Are You a Survivor?

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When I was early in my career, a young lady gave me a notepad that she had made that said “Bill Burnett: not for the faint of heart.” I loved that pad. To me, it said that I am a person who takes people to that place where most are uncomfortable going to. Going where you experience discomfort is an opportunity to change or grow. I believe that people who are looking for greatness live there.  There seems to be a common thread for greatness--it’s a willingness to keep getting up no matter how many times you get knocked down. This mindset makes you a survivor. At some point, I noticed that as my training business grew, people who wanted to be survivors sought me out.

There’s lots of scientific benefits to working out, but I believe that as emotional beings, what we get emotionally from working out exceeds the science. There is something about surviving a workout that gives you a sense of accomplishment unlike anything else. That’s what we get to carry with us. The sense of “I can.” Our society is built around instant gratification. We need everything right now, with no sense of “I worked really hard to get this.” There are those days when I look around the studio after a large group training session, and there are bodies all over the floor with that look of “I did it,” and I know that for the rest of the day, they are elevated knowing that they are survivors. The great thing is, you can do that for yourself every day.

It seems to me that the biggest challenge for most of us is overcoming the voice in our own head. The voice that says you’re too old ,or you're too fat, you’re too tired, or you’re too out of shape--so why bother? This is the same voice that says you’re not good enough, smart enough, cool enough, or that you’re just not enough, in other realms of your life. So often, this battle that we have with ourselves is the worst obstacle that we’ll ever face. I believe that those who use their workout time to the fullest will defeat that negative voice and have the power to overcome the obstacles in life.

The gym is a microcosm of life. You learn a lot about people in the gym and I think you learn even more about people that don’t come in at all. As the owner of a small business, I have grown to realize how working out for all those years helped me to get ready for this. I still feel like someone dropped a building on me most days, but the gym was one of the things in my life that taught me not to quit, but to get up over and over again, no matter how heavy the load.

Just like every other place in life that’s important to you, you can’t just show up. You have to be willing to roll up your sleeves and get a little dirty if you want to make real changes. But all too often, we don’t put enough value on ourselves to push ourselves to the place where real change happens. When you get there, you’ll know it. There is some pain, followed by that sense of euphoria that comes with accomplishment. It’s the sense of accomplishment that we get to build on and take with us.

So I encourage you to become a survivor--take your workouts to new limits and watch it transform the rest of your life.



Memoirs of a Yo-Yo Dieter: Part 2

It's come to my attention that I may have caused some controversy with my last post, so I would like clarify some things.

I would like to say before I start that what I've written has come from over 30 years of experience as both a competitor in the world of bodybuilding and as a personal trainer. Please realize that while there is no one-size-fits-all way of nutrition, there are some small basic rules that won't fail you. These rules are what I hope to get across.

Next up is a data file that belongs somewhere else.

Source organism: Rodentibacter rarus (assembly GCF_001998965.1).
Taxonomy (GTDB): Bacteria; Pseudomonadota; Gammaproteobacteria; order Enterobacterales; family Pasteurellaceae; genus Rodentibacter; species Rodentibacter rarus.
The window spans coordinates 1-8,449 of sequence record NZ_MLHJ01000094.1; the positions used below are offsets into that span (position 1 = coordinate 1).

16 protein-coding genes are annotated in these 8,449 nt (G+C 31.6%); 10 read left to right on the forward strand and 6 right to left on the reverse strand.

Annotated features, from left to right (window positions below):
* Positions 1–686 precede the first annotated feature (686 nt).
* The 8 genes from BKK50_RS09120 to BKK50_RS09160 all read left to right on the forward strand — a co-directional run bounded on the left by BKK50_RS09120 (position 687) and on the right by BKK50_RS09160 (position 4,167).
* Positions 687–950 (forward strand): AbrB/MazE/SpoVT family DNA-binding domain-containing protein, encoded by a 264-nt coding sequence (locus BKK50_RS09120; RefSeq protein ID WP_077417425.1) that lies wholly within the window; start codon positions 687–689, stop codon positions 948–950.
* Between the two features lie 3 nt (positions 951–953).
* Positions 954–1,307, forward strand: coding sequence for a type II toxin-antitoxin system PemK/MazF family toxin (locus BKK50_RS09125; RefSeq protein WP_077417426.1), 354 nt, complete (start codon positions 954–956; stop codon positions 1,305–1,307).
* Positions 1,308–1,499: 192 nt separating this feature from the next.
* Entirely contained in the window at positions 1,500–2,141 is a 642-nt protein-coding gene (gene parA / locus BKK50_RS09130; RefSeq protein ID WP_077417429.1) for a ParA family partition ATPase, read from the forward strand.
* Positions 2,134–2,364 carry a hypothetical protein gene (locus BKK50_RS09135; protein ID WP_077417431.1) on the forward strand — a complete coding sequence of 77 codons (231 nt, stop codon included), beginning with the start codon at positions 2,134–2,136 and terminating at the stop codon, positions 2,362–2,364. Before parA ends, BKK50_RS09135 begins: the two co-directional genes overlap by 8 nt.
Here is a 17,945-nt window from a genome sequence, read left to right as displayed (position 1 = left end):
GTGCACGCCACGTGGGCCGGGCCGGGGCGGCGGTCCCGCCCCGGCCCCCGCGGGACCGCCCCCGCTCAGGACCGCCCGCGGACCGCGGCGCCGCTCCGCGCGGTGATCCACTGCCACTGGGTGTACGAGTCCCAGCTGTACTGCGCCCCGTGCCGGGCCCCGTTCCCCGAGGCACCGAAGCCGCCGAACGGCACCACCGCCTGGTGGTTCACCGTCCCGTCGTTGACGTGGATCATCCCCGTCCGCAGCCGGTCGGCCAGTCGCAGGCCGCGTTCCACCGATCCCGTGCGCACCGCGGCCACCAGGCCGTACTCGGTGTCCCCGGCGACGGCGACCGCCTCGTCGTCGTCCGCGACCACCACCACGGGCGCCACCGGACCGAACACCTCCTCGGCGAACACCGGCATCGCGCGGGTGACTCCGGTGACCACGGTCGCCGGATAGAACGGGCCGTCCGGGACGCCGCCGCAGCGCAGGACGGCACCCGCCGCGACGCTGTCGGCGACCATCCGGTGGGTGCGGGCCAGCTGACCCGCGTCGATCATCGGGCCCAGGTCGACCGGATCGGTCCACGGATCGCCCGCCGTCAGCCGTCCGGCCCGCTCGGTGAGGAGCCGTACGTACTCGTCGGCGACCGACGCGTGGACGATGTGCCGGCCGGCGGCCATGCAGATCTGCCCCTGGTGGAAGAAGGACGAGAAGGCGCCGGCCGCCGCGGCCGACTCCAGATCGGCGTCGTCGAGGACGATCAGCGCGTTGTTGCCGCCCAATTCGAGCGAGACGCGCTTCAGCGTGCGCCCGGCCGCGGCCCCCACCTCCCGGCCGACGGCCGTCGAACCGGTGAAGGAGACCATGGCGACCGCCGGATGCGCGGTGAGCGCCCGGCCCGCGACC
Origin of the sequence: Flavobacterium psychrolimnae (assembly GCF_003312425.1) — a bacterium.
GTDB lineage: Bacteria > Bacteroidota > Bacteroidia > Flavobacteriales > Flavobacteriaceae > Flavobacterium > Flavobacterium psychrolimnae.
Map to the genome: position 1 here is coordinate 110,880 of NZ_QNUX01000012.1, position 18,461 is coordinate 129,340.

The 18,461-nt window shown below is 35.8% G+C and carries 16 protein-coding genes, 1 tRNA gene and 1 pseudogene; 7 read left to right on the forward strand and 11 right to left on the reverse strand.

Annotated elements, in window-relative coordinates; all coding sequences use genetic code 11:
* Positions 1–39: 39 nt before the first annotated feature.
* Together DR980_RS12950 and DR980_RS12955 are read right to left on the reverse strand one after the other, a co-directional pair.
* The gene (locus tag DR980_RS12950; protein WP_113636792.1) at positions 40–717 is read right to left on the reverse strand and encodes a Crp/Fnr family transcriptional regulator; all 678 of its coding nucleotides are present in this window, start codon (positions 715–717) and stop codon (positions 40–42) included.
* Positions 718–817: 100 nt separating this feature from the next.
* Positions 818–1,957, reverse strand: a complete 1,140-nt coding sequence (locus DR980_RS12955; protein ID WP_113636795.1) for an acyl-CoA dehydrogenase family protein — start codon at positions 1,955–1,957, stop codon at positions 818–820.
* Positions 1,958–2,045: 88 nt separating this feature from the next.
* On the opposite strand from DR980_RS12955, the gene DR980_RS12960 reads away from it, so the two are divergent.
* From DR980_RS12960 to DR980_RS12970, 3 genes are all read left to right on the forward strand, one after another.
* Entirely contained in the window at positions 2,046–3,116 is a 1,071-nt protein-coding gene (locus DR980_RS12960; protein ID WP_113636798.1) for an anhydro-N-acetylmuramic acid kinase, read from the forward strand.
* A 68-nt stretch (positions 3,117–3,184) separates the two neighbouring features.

Let's start with your “messed up” metabolism:  there is no such thing as being hopeless.  As my mother would say, you just have to be smarter and work harder.  Understand that as your body gets what it needs, it will start to speed up. Your body is built with checks and balances, so when it doesn't get what it needs, it holds onto what it's not getting. It’s like not drinking enough water. When you don’t drink enough, your body holds water, but when you increase your water intake, your body lets go of the water it was holding. Most people start looking and feeling better just by increasing their water intake.

Now let's look at the concept of eating throughout the day. Start with a meal when you first wake up to break the fast of the night. This is the way to get your metabolism going. Two and a half to three hours later, have a healthy snack or a small meal to help your body to make it until lunch. After lunch, have another snack, and then dinner. You should try to eat every two and a half to three hours. You should really feel like you need food every three hours, and if you don’t then, that’s a sign that your metabolism is not running as it should. One thing to remember is that you have to eat for your metabolism to run and if you're not eating now, you won't be able to when you get older, as our caloric needs decreases as we age.


As a trainer and not a certified nutritionist, I can't give you specific diet guidelines, but here are a few things to work with that come from Precision Nutrition. Use your hand as a measuring tool. I've used a scale to measure my food before, and unless you're getting ready for something, it's just overkill. Try to make all of this as simple as possible, that way you won’t dread it. For men, use two palm-sized portions of protein, two fist-size portions of vegetables, two cupped hand size portions carbohydrates, and two thumb size portions of fat to fill your plate at each meal. With this method, you will find that the variety and the amount of food will be both filling and satisfying. You can take those same measures and cut them in half for a woman. Remember that if you have a history of some sort of dieting like I have, your body may take time to respond to these changes in eating habits, but it will come around. Just give it time. Your body knows you (and your history) and doesn't trust you, so give it time to realize you're going to follow through with this.